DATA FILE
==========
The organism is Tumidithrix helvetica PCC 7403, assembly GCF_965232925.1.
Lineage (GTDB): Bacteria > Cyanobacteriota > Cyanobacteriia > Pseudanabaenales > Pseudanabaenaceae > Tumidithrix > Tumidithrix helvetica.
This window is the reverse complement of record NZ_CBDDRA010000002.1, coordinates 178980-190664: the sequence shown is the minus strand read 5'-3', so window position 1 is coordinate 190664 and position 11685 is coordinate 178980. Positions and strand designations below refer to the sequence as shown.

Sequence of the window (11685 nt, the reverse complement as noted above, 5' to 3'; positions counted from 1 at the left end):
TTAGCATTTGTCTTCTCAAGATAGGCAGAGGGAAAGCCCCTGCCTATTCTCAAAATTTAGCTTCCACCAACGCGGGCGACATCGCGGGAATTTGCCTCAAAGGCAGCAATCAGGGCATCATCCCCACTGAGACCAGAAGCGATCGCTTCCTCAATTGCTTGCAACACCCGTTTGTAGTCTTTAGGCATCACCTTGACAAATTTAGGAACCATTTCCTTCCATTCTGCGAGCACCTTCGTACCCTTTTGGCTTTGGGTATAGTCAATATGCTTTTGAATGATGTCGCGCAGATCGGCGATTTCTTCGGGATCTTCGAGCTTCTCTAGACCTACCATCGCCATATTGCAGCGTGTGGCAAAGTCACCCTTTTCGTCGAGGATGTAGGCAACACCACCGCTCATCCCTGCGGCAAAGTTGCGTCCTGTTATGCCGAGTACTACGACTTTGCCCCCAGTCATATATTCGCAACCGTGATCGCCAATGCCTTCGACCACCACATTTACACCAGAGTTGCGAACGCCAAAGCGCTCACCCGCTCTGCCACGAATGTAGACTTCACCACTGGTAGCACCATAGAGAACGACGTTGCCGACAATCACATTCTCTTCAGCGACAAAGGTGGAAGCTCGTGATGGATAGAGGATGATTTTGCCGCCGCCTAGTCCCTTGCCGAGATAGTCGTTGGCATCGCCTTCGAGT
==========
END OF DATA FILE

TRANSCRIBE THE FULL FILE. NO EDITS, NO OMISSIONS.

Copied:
The organism is Tumidithrix helvetica PCC 7403, assembly GCF_965232925.1.
Lineage (GTDB): Bacteria > Cyanobacteriota > Cyanobacteriia > Pseudanabaenales > Pseudanabaenaceae > Tumidithrix > Tumidithrix helvetica.
This window is the reverse complement of record NZ_CBDDRA010000002.1, coordinates 178980-190664: the sequence shown is the minus strand read 5'-3', so window position 1 is coordinate 190664 and position 11685 is coordinate 178980. Positions and strand designations below refer to the sequence as shown.

Sequence of the window (11685 nt, the reverse complement as noted above, 5' to 3'; positions counted from 1 at the left end):
TTAGCATTTGTCTTCTCAAGATAGGCAGAGGGAAAGCCCCTGCCTATTCTCAAAATTTAGCTTCCACCAACGCGGGCGACATCGCGGGAATTTGCCTCAAAGGCAGCAATCAGGGCATCATCCCCACTGAGACCAGAAGCGATCGCTTCCTCAATTGCTTGCAACACCCGTTTGTAGTCTTTAGGCATCACCTTGACAAATTTAGGAACCATTTCCTTCCATTCTGCGAGCACCTTCGTACCCTTTTGGCTTTGGGTATAGTCAATATGCTTTTGAATGATGTCGCGCAGATCGGCGATTTCTTCGGGATCTTCGAGCTTCTCTAGACCTACCATCGCCATATTGCAGCGTGTGGCAAAGTCACCCTTTTCGTCGAGGATGTAGGCAACACCACCGCTCATCCCTGCGGCAAAGTTGCGTCCTGTTATGCCGAGTACTACGACTTTGCCCCCAGTCATATATTCGCAACCGTGATCGCCAATGCCTTCGACCACCACATTTACACCAGAGTTGCGAACGCCAAAGCGCTCACCCGCTCTGCCACGAATGTAGACTTCACCACTGGTAGCACCATAGAGAACGACGTTGCCGACAATCACATTCTCTTCAGCGACAAAGGTGGAAGCTCGTGATGGATAGAGGATGATTTTGCCGCCGCCTAGTCCCTTGCCGAGATAGTCGTTGGCATCGCCTTCGAGT